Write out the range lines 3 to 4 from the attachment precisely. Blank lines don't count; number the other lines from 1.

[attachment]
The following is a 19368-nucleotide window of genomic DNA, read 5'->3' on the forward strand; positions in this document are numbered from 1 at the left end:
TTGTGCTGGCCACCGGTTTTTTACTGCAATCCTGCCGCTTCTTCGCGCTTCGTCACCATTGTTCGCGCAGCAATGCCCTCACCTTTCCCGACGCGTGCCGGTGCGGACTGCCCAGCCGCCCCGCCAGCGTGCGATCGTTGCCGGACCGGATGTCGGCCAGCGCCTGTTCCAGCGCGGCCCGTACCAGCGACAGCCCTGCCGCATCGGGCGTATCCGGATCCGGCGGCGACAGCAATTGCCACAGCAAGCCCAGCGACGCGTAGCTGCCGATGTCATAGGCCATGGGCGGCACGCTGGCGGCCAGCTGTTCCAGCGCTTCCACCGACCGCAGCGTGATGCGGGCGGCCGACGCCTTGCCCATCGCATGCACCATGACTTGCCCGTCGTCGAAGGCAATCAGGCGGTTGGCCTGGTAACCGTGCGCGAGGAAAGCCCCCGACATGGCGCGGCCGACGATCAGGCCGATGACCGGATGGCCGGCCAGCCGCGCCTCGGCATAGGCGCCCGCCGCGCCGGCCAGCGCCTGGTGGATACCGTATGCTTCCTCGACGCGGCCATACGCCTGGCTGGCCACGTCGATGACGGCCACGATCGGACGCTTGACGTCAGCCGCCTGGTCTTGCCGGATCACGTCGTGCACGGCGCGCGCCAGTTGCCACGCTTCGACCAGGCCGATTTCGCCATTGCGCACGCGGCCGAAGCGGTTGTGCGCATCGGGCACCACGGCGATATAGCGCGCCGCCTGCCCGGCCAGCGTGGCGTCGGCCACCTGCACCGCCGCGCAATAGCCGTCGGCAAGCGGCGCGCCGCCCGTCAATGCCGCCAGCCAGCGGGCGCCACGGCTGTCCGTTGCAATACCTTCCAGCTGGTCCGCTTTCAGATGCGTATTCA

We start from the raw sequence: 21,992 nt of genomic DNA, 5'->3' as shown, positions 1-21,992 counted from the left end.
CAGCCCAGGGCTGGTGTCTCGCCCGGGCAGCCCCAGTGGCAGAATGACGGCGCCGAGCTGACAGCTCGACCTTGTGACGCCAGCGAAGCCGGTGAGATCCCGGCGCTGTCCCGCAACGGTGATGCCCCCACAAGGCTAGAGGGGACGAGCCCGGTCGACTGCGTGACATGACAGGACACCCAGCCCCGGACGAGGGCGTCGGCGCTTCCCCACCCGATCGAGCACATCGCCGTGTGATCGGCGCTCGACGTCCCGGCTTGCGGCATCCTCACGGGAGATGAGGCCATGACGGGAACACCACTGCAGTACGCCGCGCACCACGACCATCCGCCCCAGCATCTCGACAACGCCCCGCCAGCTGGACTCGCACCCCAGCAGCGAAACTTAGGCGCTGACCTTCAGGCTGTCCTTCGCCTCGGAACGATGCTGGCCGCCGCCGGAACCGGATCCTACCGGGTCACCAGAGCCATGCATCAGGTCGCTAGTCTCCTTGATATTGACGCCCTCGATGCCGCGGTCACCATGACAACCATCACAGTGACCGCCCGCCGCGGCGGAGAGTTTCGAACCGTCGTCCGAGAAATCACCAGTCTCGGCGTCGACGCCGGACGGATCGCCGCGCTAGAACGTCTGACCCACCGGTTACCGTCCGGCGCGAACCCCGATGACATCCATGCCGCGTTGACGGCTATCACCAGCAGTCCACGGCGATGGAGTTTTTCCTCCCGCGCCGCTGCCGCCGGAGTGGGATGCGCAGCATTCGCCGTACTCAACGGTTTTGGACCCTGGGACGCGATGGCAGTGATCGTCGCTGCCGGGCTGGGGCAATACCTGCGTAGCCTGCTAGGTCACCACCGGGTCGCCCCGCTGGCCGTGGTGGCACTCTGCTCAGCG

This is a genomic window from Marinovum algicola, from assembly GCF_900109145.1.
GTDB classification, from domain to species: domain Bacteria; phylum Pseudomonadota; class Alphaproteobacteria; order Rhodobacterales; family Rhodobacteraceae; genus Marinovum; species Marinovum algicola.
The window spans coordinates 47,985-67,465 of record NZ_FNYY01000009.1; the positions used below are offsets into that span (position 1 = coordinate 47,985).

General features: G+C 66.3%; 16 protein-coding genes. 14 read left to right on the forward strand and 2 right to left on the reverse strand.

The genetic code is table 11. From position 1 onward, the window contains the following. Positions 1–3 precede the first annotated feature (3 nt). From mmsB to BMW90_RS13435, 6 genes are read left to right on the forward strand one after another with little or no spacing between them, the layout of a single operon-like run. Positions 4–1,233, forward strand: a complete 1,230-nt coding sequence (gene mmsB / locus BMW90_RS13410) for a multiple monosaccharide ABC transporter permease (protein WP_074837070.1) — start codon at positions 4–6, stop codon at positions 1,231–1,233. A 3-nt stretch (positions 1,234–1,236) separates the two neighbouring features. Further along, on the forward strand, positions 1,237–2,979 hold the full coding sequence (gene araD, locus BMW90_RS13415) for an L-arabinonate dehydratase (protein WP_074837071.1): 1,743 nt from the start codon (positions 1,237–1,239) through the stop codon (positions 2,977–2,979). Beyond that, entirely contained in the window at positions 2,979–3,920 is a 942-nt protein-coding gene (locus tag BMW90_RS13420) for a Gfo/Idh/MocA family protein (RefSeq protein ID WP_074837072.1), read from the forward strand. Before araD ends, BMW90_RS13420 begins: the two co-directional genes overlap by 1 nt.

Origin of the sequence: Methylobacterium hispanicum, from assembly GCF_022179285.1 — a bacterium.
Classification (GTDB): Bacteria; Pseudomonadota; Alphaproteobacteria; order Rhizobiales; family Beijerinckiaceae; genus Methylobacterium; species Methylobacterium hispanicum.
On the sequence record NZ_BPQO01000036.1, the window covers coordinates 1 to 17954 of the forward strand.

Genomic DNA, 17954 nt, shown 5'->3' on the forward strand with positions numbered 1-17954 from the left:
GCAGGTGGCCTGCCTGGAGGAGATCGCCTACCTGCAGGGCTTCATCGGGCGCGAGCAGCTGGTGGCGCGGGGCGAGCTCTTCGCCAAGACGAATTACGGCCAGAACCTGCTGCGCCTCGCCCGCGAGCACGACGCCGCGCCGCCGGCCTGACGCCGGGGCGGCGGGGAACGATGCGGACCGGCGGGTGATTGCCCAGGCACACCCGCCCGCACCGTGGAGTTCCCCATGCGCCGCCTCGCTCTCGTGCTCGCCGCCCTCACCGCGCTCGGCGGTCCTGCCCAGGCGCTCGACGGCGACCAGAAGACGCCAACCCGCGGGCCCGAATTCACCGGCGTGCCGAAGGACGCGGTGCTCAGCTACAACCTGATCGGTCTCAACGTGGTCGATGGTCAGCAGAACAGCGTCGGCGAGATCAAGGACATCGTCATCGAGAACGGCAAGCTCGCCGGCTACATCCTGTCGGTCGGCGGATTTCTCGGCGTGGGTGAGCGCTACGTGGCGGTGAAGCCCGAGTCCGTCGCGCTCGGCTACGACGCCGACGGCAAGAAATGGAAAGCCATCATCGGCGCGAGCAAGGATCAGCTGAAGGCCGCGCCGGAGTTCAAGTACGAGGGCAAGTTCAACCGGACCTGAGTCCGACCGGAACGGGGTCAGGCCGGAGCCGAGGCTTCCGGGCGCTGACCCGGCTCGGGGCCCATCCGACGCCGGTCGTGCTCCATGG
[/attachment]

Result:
We start from the raw sequence: 21,992 nt of genomic DNA, 5'->3' as shown, positions 1-21,992 counted from the left end.
CAGCCCAGGGCTGGTGTCTCGCCCGGGCAGCCCCAGTGGCAGAATGACGGCGCCGAGCTGACAGCTCGACCTTGTGACGCCAGCGAAGCCGGTGAGATCCCGGCGCTGTCCCGCAACGGTGATGCCCCCACAAGGCTAGAGGGGACGAGCCCGGTCGACTGCGTGACATGACAGGACACCCAGCCCCGGACGAGGGCGTCGGCGCTTCCCCACCCGATCGAGCACATCGCCGTGTGATCGGCGCTCGACGTCCCGGCTTGCGGCATCCTCACGGGAGATGAGGCCATGACGGGAACACCACTGCAGTACGCCGCGCACCACGACCATCCGCCCCAGCATCTCGACAACGCCCCGCCAGCTGGACTCGCACCCCAGCAGCGAAACTTAGGCGCTGACCTTCAGGCTGTCCTTCGCCTCGGAACGATGCTGGCCGCCGCCGGAACCGGATCCTACCGGGTCACCAGAGCCATGCATCAGGTCGCTAGTCTCCTTGATATTGACGCCCTCGATGCCGCGGTCACCATGACAACCATCACAGTGACCGCCCGCCGCGGCGGAGAGTTTCGAACCGTCGTCCGAGAAATCACCAGTCTCGGCGTCGACGCCGGACGGATCGCCGCGCTAGAACGTCTGACCCACCGGTTACCGTCCGGCGCGAACCCCGATGACATCCATGCCGCGTTGACGGCTATCACCAGCAGTCCACGGCGATGGAGTTTTTCCTCCCGCGCCGCTGCCGCCGGAGTGGGATGCGCAGCATTCGCCGTACTCAACGGTTTTGGACCCTGGGACGCGATGGCAGTGATCGTCGCTGCCGGGCTGGGGCAATACCTGCGTAGCCTGCTAGGTCACCACCGGGTCGCCCCGCTGGCCGTGGTGGCACTCTGCTCAGCG